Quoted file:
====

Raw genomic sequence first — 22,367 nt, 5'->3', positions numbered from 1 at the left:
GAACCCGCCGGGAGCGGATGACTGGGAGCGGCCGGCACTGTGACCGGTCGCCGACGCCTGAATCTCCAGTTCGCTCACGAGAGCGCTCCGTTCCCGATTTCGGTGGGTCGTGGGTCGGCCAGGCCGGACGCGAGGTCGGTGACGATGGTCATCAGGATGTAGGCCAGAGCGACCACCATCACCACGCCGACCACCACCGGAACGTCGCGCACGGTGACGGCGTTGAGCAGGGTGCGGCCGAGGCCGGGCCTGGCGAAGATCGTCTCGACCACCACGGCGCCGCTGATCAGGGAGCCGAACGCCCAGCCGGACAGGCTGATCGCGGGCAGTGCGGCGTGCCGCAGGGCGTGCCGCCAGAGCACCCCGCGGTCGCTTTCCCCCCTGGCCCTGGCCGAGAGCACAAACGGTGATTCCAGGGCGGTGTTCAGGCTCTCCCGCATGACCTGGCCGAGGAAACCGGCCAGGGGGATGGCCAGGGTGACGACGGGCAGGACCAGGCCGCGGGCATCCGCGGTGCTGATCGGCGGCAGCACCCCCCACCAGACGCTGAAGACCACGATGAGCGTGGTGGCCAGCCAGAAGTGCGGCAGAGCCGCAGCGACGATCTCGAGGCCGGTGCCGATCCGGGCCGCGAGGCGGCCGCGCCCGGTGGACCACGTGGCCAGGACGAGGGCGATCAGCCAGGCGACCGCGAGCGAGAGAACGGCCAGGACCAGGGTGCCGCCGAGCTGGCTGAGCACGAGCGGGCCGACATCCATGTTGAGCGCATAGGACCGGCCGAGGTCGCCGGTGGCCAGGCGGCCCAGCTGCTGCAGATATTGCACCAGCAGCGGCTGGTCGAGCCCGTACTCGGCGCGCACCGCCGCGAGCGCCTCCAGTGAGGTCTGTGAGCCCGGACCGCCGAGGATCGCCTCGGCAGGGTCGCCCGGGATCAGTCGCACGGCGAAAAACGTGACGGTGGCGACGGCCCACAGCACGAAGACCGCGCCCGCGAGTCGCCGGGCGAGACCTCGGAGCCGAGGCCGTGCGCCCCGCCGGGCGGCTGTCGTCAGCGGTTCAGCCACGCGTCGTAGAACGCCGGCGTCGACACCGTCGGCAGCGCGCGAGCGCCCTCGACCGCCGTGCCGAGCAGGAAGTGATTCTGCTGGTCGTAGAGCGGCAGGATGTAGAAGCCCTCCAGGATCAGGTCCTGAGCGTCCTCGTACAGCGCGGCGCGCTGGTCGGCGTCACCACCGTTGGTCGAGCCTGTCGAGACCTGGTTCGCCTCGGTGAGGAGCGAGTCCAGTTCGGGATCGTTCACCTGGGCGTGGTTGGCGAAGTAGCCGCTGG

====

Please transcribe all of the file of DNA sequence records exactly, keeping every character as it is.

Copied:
Raw genomic sequence first — 22,367 nt, 5'->3', positions numbered from 1 at the left:
GAACCCGCCGGGAGCGGATGACTGGGAGCGGCCGGCACTGTGACCGGTCGCCGACGCCTGAATCTCCAGTTCGCTCACGAGAGCGCTCCGTTCCCGATTTCGGTGGGTCGTGGGTCGGCCAGGCCGGACGCGAGGTCGGTGACGATGGTCATCAGGATGTAGGCCAGAGCGACCACCATCACCACGCCGACCACCACCGGAACGTCGCGCACGGTGACGGCGTTGAGCAGGGTGCGGCCGAGGCCGGGCCTGGCGAAGATCGTCTCGACCACCACGGCGCCGCTGATCAGGGAGCCGAACGCCCAGCCGGACAGGCTGATCGCGGGCAGTGCGGCGTGCCGCAGGGCGTGCCGCCAGAGCACCCCGCGGTCGCTTTCCCCCCTGGCCCTGGCCGAGAGCACAAACGGTGATTCCAGGGCGGTGTTCAGGCTCTCCCGCATGACCTGGCCGAGGAAACCGGCCAGGGGGATGGCCAGGGTGACGACGGGCAGGACCAGGCCGCGGGCATCCGCGGTGCTGATCGGCGGCAGCACCCCCCACCAGACGCTGAAGACCACGATGAGCGTGGTGGCCAGCCAGAAGTGCGGCAGAGCCGCAGCGACGATCTCGAGGCCGGTGCCGATCCGGGCCGCGAGGCGGCCGCGCCCGGTGGACCACGTGGCCAGGACGAGGGCGATCAGCCAGGCGACCGCGAGCGAGAGAACGGCCAGGACCAGGGTGCCGCCGAGCTGGCTGAGCACGAGCGGGCCGACATCCATGTTGAGCGCATAGGACCGGCCGAGGTCGCCGGTGGCCAGGCGGCCCAGCTGCTGCAGATATTGCACCAGCAGCGGCTGGTCGAGCCCGTACTCGGCGCGCACCGCCGCGAGCGCCTCCAGTGAGGTCTGTGAGCCCGGACCGCCGAGGATCGCCTCGGCAGGGTCGCCCGGGATCAGTCGCACGGCGAAAAACGTGACGGTGGCGACGGCCCACAGCACGAAGACCGCGCCCGCGAGTCGCCGGGCGAGACCTCGGAGCCGAGGCCGTGCGCCCCGCCGGGCGGCTGTCGTCAGCGGTTCAGCCACGCGTCGTAGAACGCCGGCGTCGACACCGTCGGCAGCGCGCGAGCGCCCTCGACCGCCGTGCCGAGCAGGAAGTGATTCTGCTGGTCGTAGAGCGGCAGGATGTAGAAGCCCTCCAGGATCAGGTCCTGAGCGTCCTCGTACAGCGCGGCGCGCTGGTCGGCGTCACCACCGTTGGTCGAGCCTGTCGAGACCTGGTTCGCCTCGGTGAGGAGCGAGTCCAGTTCGGGATCGTTCACCTGGGCGTGGTTGGCGAAGTAGCCGCTGG